Saturday, October 06, 2018

NAI loses appeal of IPR decision at the CAFC; 120 and chain of priority issues

Woodbolt Distributors, LLC (“Woodbolt”) requested
that the United States Patent and Trademark Office
(“PTO”) reexamine U.S. Patent No. 8,067,381 (“the ʼ381
patent”) owned by Natural Alternatives International,
Inc. (“NAI”). The PTO ordered inter partes reexamination,
and the examiner rejected the challenged claims as
anticipated by or obvious over cited prior art, including a
parent of the reexamined patent. NAI appeals the Patent
Trial and Appeal Board’s (“Board”) final determination
affirming the examiner’s rejections and its subsequent
denial of NAI’s request for rehearing. Woodbolt is not a
party to this appeal. The Director of the PTO has intervened
to defend the Board’s decision. We have jurisdiction
pursuant to 28 U.S.C. § 1295(a)(4)(A). We affirm.

Of the history

District court litigation involving the ʼ381 patent
commenced between NAI and Woodbolt in December
2011.2 In May 2012, during that proceeding, Woodbolt
sought inter partes reexamination of the asserted patent
claims.3 The request alleged that “the asserted claim to
priority of the ʼ381 Patent is defective” because the “applicants
deliberately and expressly terminated their claim
to the priority of the first four applications[,]” which thus
“broke[] the chain of priority between the Fourth and
Fifth Applications.” J.A. 45–46. During reexamination,
NAI did not dispute that it had waived priority to the
fourth through the first applications in its fifth application.
J.A. 971. But it insisted that the sixth application
maintained priority back to the first application because
NAI did not amend the “Cross Reference of Related Applications”
in the sixth application. According to NAI, it was
irrelevant what happened to the fifth application once the
sixth application became entitled to the first application’s
filing date. J.A. 975. Unpersuaded, the examiner finally
rejected the reexamined claims in view of prior art including
the ʼ596 patent (i.e., the patent that issued from the
first application), and then closed prosecution.4 J.A. 1210,

NAI appealed the examiner’s decision to the Board.
The Board determined that when NAI filed the eighth
application, “[t]he fifth application [was] not entitled to
the benefit of the fourth application since the specific
reference to the fourth application was deleted in the
fifth.” J.A. 13. Because the eighth application claimed
priority to the first application via the fifth application,
the Board determined that the eighth application (and
thus the ʼ381 patent) was also not entitled to the benefit
of the fourth through the first applications. See J.A. 16.
The Board issued a final written determination affirming
the examiner’s rejections and denied NAI’s request for


The Board determined that
when filed, the eighth application did not meet the “specific
reference” requirement of § 120 as to the filing date
of the first application. J.A. 11–12. That was so, according
to the Board, because the eighth application claimed
the benefit of the first application’s filing date by way of
the fifth application, and NAI had amended the fifth
application to claim priority to only the 2003 provisional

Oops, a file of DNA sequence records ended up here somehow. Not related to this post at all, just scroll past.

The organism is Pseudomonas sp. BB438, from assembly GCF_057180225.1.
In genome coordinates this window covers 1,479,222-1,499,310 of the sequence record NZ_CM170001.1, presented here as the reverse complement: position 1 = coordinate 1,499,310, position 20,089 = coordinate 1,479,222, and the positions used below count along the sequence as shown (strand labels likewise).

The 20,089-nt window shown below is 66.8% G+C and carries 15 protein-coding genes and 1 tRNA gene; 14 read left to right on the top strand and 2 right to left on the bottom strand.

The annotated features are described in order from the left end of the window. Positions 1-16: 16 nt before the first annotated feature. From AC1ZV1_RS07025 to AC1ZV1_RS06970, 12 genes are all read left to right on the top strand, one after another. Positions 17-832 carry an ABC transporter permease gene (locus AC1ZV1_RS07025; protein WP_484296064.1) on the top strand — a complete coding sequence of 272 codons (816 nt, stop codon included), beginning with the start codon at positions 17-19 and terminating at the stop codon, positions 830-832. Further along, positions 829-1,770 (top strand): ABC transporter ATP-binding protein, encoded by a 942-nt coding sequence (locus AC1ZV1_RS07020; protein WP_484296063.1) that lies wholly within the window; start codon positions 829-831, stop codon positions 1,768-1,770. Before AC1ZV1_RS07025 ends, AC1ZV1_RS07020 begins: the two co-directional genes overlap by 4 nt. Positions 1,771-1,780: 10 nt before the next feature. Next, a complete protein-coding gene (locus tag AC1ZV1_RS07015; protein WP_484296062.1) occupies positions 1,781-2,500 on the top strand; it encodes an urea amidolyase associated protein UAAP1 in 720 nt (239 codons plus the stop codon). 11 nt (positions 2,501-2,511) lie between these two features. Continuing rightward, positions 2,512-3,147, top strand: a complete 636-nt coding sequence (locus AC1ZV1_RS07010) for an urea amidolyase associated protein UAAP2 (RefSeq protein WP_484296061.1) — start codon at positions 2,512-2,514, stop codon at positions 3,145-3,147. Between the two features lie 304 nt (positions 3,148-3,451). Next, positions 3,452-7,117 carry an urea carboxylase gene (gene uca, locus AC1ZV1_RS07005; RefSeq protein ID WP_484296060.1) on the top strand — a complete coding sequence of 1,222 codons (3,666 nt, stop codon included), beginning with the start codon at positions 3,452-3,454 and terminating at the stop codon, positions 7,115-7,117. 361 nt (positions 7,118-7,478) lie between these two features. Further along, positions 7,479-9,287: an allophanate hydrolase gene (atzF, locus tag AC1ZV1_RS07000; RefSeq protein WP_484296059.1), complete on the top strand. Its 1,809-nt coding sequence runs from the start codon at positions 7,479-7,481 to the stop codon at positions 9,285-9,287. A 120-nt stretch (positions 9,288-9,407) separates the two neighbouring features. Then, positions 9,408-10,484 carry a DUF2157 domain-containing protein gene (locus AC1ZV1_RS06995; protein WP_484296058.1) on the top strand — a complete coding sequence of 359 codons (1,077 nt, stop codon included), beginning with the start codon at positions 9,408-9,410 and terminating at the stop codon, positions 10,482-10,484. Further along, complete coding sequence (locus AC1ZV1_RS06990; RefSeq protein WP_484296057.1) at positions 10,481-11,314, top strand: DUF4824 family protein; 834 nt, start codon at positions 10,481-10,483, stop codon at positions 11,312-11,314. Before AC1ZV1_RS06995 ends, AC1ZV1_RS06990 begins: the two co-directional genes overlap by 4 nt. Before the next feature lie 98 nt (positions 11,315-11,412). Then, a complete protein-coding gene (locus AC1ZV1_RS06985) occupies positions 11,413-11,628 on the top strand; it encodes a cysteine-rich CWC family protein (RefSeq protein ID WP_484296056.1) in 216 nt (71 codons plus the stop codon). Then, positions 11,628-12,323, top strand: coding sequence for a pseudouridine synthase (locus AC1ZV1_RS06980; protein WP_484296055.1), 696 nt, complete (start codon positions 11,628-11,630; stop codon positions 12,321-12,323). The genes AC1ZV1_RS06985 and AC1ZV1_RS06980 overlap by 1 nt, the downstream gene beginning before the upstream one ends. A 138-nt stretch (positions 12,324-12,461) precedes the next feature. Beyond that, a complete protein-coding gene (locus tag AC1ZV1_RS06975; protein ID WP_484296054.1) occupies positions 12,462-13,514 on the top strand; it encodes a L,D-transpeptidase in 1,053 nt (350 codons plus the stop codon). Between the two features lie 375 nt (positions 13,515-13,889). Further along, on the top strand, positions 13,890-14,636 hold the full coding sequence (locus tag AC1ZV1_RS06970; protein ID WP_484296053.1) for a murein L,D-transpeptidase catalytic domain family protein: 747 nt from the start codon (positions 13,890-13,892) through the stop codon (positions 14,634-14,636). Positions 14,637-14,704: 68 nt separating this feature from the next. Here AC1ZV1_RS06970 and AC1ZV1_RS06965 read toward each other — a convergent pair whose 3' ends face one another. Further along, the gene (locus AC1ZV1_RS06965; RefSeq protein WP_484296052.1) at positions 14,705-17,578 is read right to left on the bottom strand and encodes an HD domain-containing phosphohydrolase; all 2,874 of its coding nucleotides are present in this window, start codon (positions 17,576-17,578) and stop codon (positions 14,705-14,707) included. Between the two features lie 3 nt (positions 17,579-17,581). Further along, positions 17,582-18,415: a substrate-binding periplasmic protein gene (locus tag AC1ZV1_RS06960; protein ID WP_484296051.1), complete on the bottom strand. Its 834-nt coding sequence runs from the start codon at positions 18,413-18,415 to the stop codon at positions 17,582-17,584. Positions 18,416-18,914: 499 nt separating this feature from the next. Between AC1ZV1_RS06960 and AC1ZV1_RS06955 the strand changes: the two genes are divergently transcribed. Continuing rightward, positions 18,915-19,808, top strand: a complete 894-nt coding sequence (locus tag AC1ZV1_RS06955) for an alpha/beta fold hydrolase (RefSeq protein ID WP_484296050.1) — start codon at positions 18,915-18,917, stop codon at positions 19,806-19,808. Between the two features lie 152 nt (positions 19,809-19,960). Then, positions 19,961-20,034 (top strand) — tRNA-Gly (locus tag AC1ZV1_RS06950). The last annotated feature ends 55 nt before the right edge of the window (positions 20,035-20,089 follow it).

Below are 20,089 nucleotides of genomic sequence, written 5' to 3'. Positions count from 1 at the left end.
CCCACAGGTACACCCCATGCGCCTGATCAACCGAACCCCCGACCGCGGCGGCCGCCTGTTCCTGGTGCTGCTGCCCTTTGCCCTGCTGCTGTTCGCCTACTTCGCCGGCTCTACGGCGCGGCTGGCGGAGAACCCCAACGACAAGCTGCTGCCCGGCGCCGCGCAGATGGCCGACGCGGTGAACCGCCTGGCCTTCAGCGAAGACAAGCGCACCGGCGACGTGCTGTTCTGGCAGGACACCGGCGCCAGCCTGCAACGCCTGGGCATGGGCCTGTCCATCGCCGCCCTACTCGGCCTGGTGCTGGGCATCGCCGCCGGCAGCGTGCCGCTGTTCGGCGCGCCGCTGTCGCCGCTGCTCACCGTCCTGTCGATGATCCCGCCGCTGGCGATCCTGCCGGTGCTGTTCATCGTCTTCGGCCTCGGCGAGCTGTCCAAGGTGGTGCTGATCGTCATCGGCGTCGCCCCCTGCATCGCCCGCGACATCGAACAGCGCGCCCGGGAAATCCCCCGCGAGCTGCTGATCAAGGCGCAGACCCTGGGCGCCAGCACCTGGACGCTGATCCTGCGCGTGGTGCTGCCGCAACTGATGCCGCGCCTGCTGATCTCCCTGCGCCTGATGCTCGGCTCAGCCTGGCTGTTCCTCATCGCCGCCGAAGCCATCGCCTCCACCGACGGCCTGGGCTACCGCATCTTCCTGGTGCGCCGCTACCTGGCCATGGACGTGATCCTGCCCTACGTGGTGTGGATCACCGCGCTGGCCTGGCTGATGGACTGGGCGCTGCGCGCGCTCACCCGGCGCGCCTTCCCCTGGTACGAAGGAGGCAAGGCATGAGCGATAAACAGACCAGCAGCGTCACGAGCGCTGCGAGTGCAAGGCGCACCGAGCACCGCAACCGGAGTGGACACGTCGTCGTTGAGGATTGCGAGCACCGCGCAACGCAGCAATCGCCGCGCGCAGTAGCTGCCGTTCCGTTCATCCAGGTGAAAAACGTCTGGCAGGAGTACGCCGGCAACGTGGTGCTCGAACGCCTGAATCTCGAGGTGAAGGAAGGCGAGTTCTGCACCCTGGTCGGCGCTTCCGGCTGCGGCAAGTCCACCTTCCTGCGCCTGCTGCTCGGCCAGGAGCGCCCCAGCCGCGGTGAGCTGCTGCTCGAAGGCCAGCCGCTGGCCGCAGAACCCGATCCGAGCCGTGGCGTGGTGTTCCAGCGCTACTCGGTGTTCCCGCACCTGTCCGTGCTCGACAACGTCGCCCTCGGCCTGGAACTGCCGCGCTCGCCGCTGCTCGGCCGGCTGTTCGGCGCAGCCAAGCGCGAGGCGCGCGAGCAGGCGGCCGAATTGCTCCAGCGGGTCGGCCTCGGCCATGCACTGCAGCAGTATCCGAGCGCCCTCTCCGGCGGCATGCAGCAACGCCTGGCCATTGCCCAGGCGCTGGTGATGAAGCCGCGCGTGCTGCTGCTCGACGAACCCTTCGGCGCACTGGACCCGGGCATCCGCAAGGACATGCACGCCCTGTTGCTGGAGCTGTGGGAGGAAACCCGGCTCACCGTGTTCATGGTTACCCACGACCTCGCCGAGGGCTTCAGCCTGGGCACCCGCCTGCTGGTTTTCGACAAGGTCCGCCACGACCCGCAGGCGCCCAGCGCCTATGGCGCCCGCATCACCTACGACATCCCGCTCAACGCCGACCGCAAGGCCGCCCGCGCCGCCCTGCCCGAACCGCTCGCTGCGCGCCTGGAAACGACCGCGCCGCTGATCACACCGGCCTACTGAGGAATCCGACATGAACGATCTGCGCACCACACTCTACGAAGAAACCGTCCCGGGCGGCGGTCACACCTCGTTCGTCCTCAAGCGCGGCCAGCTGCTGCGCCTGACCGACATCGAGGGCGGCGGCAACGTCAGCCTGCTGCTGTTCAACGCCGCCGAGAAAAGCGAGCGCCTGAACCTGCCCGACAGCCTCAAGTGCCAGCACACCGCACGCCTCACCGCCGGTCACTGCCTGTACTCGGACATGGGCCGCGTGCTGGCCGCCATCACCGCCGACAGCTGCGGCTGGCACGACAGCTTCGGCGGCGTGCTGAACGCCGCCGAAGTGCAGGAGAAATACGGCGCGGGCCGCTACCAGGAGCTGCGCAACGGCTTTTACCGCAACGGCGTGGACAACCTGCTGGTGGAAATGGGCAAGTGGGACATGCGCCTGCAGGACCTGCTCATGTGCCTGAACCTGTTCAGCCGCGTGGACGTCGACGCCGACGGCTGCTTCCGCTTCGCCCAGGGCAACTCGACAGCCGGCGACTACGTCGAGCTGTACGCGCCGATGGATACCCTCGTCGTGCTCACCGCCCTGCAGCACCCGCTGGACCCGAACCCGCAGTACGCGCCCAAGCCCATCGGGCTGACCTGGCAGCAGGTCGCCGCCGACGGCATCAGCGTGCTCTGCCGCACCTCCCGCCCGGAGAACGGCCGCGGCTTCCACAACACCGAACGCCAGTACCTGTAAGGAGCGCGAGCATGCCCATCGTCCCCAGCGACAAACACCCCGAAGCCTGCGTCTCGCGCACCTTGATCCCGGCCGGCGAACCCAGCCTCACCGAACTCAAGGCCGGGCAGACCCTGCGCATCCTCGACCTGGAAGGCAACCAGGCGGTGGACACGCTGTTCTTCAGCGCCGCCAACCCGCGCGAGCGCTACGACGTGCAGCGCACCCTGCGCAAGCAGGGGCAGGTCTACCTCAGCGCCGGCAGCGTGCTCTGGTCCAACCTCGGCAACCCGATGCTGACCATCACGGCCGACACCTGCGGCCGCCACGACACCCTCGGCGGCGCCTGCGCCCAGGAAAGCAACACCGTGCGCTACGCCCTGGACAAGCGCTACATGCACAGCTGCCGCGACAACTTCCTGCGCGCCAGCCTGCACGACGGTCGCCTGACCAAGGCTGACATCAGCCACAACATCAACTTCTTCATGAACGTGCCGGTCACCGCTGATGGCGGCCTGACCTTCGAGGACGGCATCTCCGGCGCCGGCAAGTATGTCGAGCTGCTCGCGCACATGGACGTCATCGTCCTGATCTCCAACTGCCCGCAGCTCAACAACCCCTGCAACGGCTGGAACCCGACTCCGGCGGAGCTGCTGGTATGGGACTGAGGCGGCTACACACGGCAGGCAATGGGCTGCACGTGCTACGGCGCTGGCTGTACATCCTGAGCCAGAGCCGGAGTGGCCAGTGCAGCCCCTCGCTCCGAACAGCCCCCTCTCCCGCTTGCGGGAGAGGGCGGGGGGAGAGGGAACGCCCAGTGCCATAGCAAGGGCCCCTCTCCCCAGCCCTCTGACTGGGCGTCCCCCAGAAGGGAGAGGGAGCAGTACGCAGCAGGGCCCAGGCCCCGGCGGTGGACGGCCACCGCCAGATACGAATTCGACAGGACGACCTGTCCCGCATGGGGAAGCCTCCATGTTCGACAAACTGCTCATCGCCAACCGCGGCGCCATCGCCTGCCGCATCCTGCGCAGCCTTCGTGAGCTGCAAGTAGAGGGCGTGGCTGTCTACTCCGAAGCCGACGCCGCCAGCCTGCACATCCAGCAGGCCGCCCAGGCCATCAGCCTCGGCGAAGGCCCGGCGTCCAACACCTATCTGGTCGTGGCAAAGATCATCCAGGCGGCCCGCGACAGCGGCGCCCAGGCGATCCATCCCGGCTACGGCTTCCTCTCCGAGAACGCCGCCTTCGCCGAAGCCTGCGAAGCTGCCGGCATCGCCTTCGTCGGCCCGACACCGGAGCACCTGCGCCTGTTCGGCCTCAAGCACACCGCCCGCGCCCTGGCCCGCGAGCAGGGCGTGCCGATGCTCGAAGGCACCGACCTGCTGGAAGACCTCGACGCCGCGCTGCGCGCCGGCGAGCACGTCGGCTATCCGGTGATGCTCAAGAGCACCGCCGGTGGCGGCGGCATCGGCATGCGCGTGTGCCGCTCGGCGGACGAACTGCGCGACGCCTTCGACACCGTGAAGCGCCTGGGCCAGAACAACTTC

application. See id. In other words, because the fifth
application lacked priority to the first application, the
eighth application’s priority claim to the first application
(via the fifth application) did not satisfy all of § 120’s
requirements. The Board, therefore, did not err in determining
that the ʼ381 patent was not entitled to claim the
benefit of the filing date of the first application under
§ 120, as the priority claim in the ʼ381 patent was defective
from the start.

The MPEP arises:

As an initial matter, we note that the MPEP “does not
have the force of law[,]” Molins PLC v. Textron, Inc., 48
F.3d 1172, 1180 n.10 (Fed. Cir. 1995), and does not bind
us, Litton Sys., 728 F.2d at 1439. Nonetheless, we have
reviewed MPEP § 201.11 and find that nothing in its text
limits the scope of waiver to only the instant application.
Indeed, § 201.11 does not contemplate all possible consequences
of waiving a benefit claim in a particular application.
Moreover, at least in the context of terminal
disclaimers, the MPEP has explicitly indicated when a
disclaimer applies only to the instant application and not
to downstream applications. See, e.g., Hagenbuch v.
Sonrai Sys., 2015 U.S. Dist. LEXIS 39083, *10–13 (N.D.
Ill. Mar. 27, 2015) (explaining that “[t]he MPEP in effect
in 1993 described the effect of a disclaimer that, by its
terms, applied only to the ‘instant application’”); see also
MPEP § 1490(VI)(B) (9th ed., Rev. 8) (2017) (“A terminal
disclaimer filed to obviate a nonstatutory double patenting
rejection is effective only with respect to the application
or patent identified in the disclaimer unless by its
terms it extends to continuing applications . . . .”).

A Civil War era patent case is cited:

NAI, however, neither explains why § 120 compels
this interpretation of priority claims nor provides any case
law to support its conclusion. Nor does NAI provide any
argument to undermine the long-standing interpretation
of priority as a single chain, growing with each additional
continuation. The Supreme Court has previously explained
that under § 120, parent and continuing applications
“are to be considered as parts of the same
transaction, and both as constituting one continuous
application, within the meaning of the law.” Godfrey v.
Eames, 68 U.S. 317, 326 (1863); see also Sticker Indus.,
405 F.2d at 93 (stating that “each application in a long
chain grows out of the one immediately preceding it”). We
therefore decline to adopt NAI’s interpretation of chain of


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